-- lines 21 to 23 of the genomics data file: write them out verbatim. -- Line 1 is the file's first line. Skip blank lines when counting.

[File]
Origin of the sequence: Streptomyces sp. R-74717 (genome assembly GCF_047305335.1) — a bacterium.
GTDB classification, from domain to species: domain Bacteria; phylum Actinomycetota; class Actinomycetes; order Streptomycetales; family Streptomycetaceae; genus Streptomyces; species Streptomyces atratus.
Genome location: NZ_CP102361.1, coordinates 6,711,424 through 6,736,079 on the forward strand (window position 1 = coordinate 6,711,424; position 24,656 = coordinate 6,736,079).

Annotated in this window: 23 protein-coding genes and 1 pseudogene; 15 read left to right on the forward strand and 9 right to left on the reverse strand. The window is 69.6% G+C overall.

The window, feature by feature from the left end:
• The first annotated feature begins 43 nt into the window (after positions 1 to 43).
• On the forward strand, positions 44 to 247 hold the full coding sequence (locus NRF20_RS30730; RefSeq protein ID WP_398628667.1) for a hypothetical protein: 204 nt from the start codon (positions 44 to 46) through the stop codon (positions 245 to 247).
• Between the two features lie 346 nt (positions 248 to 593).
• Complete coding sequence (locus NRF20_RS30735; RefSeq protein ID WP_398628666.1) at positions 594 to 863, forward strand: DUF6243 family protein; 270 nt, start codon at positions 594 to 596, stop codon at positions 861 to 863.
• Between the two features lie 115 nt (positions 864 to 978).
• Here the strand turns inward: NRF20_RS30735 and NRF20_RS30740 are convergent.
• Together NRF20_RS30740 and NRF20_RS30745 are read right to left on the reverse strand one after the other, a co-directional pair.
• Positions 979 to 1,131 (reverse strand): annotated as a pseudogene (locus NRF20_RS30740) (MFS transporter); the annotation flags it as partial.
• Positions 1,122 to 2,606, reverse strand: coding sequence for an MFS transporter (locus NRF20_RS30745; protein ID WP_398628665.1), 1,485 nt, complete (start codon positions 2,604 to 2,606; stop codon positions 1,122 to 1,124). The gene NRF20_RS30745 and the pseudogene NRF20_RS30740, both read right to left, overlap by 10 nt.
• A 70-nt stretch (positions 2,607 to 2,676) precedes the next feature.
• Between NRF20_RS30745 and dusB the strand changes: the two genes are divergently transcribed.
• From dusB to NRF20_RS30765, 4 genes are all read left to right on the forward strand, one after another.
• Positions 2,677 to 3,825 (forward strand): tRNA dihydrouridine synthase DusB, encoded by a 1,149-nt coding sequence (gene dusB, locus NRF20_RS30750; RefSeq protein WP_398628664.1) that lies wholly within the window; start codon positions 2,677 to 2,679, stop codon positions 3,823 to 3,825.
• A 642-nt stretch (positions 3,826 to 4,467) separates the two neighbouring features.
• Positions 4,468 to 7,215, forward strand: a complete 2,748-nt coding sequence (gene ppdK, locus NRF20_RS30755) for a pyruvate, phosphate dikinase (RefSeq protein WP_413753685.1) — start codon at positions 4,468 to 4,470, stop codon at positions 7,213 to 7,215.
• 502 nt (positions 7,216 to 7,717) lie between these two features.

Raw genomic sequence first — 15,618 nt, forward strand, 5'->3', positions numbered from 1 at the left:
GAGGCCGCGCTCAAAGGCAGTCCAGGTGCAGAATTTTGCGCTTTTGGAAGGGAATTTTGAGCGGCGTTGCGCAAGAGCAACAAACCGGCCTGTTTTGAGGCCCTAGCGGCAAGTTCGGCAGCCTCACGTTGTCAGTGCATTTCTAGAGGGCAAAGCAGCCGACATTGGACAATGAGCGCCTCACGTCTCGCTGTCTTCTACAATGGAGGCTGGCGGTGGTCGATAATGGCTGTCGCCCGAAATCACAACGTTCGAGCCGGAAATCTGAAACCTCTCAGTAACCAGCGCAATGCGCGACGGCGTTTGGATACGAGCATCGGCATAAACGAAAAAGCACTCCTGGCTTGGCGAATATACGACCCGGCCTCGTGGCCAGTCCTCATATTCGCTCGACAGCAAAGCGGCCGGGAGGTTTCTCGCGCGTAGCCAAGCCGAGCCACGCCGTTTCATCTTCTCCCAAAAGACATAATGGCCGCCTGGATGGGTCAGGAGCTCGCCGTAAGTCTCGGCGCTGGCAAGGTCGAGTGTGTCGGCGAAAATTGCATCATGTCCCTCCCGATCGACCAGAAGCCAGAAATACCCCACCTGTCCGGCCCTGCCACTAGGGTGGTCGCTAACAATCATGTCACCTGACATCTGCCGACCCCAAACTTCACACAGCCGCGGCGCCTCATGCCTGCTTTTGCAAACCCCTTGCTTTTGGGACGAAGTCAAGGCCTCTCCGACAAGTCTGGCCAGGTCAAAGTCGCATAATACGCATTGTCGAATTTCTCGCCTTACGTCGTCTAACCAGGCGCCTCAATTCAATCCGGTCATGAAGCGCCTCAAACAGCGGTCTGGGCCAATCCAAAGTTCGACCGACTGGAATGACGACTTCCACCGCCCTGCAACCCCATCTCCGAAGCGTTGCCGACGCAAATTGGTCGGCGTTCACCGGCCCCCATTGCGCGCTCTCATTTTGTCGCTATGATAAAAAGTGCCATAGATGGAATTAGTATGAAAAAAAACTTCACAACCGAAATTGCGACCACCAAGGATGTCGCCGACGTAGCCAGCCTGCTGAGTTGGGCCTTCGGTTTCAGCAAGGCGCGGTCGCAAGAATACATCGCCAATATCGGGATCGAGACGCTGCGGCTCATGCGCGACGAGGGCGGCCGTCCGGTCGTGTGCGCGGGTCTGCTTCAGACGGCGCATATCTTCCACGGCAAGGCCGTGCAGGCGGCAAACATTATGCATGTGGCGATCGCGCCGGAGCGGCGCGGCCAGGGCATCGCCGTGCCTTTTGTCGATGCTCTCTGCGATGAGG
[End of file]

• 502 nt (positions 7,216 to 7,717) lie between these two features.

Raw genomic sequence first — 15,618 nt, forward strand, 5'->3', positions numbered from 1 at the left:
GAGGCCGCGCTCAAAGGCAGTCCAGGTGCAGAATTTTGCGCTTTTGGAAGGGAATTTTGAGCGGCGTTGCGCAAGAGCAACAAACCGGCCTGTTTTGAGGCCCTAGCGGCAAGTTCGGCAGCCTCACGTTGTCAGTGCATTTCTAGAGGGCAAAGCAGCCGACATTGGACAATGAGCGCCTCACGTCTCGCTGTCTTCTACAATGGAGGCTGGCGGTGGTCGATAATGGCTGTCGCCCGAAATCACAACGTTCGAGCCGGAAATCTGAAACCTCTCAGTAACCAGCGCAATGCGCGACGGCGTTTGGATACGAGCATCGGCATAAACGAAAAAGCACTCCTGGCTTGGCGAATATACGACCCGGCCTCGTGGCCAGTCCTCATATTCGCTCGACAGCAAAGCGGCCGGGAGGTTTCTCGCGCGTAGCCAAGCCGAGCCACGCCGTTTCATCTTCTCCCAAAAGACATAATGGCCGCCTGGATGGGTCAGGAGCTCGCCGTAAGTCTCGGCGCTGGCAAGGTCGAGTGTGTCGGCGAAAATTGCATCATGTCCCTCCCGATCGACCAGAAGCCAGAAATACCCCACCTGTCCGGCCCTGCCACTAGGGTGGTCGCTAACAATCATGTCACCTGACATCTGCCGACCCCAAACTTCACACAGCCGCGGCGCCTCATGCCTGCTTTTGCAAACCCCTTGCTTTTGGGACGAAGTCAAGGCCTCTCCGACAAGTCTGGCCAGGTCAAAGTCGCATAATACGCATTGTCGAATTTCTCGCCTTACGTCGTCTAACCAGGCGCCTCAATTCAATCCGGTCATGAAGCGCCTCAAACAGCGGTCTGGGCCAATCCAAAGTTCGACCGACTGGAATGACGACTTCCACCGCCCTGCAACCCCATCTCCGAAGCGTTGCCGACGCAAATTGGTCGGCGTTCACCGGCCCCCATTGCGCGCTCTCATTTTGTCGCTATGATAAAAAGTGCCATAGATGGAATTAGTATGAAAAAAAACTTCACAACCGAAATTGCGACCACCAAGGATGTCGCCGACGTAGCCAGCCTGCTGAGTTGGGCCTTCGGTTTCAGCAAGGCGCGGTCGCAAGAATACATCGCCAATATCGGGATCGAGACGCTGCGGCTCATGCGCGACGAGGGCGGCCGTCCGGTCGTGTGCGCGGGTCTGCTTCAGACGGCGCATATCTTCCACGGCAAGGCCGTGCAGGCGGCAAACATTATGCATGTGGCGATCGCGCCGGAGCGGCGCGGCCAGGGCATCGCCGTGCCTTTTGTCGATGCTCTCTGCGATGAGG